Friday, June 10, 2011

Tax Cut Election Dilemma

We are being warned by Democrats and the liberal media that we must not, under any circumstances, elect Republicans because they will cut taxes. Republicans are the party of tax cuts and that is what got us into this economic mess to begin with. Tax cuts are disastrous and if we elect Republicans they will perpetuate the policy of cutting taxes and the nation will go down the drain. We hear you.

This excerpt, from Obama’s “State of the Union” speech in January 2010, after barely one year in office, might seem to strike a little bit of dissonance with that message,

"We cut taxes. We cut taxes for 95 percent of working families. We cut taxes for small businesses," Obama said. "We cut taxes for first-time homebuyers. We cut taxes for parents trying to care for their children. We cut taxes for 8 million Americans paying for college."

Six times in a matter of a few seconds Obama patted his administration on the back for cutting taxes. But he did not stop there.

For two full years the Democratic Party controlled both houses of Congress and the White House, and they knew that the Bush tax cuts were set to expire at the end of 2010. They did not come up with any tax plan of their own to replace the Republican tax schedules, and did not even begin discussing it for the first eighteen months of their control of Congress. Then, for six months all we heard was discussion of in what form the Bush tax cuts should or should not be renewed.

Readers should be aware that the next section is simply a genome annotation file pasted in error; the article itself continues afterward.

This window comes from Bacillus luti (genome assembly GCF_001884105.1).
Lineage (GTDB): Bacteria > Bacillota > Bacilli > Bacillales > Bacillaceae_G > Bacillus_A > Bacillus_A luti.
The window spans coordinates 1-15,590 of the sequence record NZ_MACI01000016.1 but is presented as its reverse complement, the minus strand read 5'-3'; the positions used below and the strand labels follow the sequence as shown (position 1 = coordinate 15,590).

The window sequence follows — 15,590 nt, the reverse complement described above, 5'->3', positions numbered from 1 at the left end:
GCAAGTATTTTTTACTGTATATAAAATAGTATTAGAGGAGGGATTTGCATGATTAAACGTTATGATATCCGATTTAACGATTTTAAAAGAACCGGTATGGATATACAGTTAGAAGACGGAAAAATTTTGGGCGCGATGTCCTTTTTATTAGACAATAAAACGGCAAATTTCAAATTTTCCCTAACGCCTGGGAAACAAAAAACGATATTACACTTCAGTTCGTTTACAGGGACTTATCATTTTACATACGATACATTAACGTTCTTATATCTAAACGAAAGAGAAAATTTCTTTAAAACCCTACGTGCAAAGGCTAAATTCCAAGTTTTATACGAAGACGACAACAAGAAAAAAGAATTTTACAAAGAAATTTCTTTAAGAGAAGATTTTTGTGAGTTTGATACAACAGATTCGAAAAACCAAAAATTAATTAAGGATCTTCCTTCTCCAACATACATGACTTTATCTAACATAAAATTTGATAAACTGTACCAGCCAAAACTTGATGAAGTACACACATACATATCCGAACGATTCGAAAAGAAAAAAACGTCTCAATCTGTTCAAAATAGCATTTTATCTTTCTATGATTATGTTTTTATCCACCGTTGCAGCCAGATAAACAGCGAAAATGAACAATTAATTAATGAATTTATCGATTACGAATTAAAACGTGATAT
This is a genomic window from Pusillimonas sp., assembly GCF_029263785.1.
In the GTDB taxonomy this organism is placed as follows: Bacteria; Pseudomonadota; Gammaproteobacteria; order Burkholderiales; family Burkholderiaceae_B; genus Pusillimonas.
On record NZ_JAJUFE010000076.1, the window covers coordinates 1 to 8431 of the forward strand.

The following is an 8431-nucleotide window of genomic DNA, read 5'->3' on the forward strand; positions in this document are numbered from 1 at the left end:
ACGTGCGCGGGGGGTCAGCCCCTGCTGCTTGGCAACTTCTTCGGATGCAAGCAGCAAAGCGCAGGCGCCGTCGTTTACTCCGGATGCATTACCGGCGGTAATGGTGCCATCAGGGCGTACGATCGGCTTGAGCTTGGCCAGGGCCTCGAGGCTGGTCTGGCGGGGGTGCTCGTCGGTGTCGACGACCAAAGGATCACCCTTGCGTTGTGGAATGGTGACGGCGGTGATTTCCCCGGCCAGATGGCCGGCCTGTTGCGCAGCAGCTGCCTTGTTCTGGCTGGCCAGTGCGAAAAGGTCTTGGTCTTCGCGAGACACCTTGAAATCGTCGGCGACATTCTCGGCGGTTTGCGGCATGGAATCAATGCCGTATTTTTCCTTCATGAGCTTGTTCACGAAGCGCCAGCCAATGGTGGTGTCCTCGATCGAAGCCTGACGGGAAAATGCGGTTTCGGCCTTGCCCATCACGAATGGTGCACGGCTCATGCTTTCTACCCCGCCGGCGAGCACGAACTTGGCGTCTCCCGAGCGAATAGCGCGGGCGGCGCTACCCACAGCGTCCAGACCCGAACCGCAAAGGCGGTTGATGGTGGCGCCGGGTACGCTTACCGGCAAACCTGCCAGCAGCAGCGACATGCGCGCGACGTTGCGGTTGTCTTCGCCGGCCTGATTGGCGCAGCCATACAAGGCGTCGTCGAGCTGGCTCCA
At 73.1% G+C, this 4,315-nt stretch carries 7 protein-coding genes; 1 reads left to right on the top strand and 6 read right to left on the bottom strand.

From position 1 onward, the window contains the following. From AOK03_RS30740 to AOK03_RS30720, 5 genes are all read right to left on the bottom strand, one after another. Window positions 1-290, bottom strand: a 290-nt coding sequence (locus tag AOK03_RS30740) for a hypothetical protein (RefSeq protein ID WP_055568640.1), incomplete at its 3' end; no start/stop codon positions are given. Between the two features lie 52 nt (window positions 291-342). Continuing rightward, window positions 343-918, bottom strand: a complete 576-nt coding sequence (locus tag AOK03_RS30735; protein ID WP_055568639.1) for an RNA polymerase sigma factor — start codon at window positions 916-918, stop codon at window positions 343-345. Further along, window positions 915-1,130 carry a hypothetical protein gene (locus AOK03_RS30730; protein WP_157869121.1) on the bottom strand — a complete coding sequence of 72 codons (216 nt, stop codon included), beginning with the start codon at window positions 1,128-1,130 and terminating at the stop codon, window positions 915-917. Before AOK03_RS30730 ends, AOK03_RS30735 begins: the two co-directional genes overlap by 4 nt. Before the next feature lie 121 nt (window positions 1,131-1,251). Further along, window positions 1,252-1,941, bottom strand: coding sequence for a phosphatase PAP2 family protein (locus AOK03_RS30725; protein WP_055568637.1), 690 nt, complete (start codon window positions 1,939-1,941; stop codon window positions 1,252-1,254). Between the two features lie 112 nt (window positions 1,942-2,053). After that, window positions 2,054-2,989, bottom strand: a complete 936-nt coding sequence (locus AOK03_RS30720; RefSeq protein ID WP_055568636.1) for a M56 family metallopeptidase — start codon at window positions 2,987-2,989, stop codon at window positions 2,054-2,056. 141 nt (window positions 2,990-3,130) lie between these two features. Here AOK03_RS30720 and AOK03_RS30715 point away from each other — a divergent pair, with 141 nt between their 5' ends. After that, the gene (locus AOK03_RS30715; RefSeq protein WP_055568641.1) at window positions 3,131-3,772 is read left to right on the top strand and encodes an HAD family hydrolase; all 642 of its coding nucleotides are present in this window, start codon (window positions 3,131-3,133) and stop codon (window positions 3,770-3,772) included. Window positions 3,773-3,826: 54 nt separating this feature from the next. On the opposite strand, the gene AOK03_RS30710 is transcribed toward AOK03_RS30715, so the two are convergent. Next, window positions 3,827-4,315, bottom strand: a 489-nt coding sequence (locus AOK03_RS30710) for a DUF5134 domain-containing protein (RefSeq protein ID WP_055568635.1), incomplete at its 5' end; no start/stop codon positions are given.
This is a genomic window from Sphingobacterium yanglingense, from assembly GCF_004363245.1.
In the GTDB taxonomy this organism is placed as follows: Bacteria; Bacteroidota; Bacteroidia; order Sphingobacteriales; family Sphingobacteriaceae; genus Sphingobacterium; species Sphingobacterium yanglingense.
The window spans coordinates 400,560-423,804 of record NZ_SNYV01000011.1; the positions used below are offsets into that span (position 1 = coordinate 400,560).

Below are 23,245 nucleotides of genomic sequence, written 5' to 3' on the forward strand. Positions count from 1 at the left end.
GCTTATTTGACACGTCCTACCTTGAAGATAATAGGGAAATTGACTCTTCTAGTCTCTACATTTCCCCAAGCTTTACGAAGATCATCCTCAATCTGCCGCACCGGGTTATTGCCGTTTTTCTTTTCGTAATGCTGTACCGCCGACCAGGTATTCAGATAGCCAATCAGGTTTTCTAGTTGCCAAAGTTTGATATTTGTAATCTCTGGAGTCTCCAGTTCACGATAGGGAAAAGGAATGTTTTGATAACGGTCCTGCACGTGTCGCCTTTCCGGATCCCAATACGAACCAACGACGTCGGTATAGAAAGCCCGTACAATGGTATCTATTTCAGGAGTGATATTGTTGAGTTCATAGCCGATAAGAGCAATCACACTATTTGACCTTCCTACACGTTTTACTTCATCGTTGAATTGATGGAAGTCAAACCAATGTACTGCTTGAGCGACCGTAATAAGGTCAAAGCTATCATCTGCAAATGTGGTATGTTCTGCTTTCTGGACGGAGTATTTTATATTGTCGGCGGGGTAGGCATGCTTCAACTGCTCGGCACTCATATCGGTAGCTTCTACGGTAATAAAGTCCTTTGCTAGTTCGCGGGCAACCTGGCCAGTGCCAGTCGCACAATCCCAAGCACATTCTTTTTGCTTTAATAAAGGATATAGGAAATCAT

Finally, Obama agreed to a full renewal of them, not for a mere one year, but for two full years. Despite his imprimatur on them, they are still referred to as “the Bush tax cuts.” But he did not stop there, he also imposed a “tax holiday” on the payroll tax for Social Security, money that will have to be replaced from federal revenue.

The Republicans, say Democrats, want to cut taxes for the rich and for businesses, while Democrats cut taxes for middle class working people. Read Obama’s State of the Union again, and consider the plan that his administration is rolling out now; a payroll tax cut on the employer side, and a reduction in the corporate tax rate, accompanied with the closure of unspecified “tax loopholes.”

We are supposed to believe that the elimination of deductions and loopholes will offset the reduction in the tax rate, and that corporations will wind up paying as much or more in taxes, but since the plan is being proposed in order to “make business more competitive” it’s hard to imagine how that can be the case.

So we mustn’t elect Republicans because they will cut taxes, but it would appear that we mustn’t elect Democrats for precisely the same reason.

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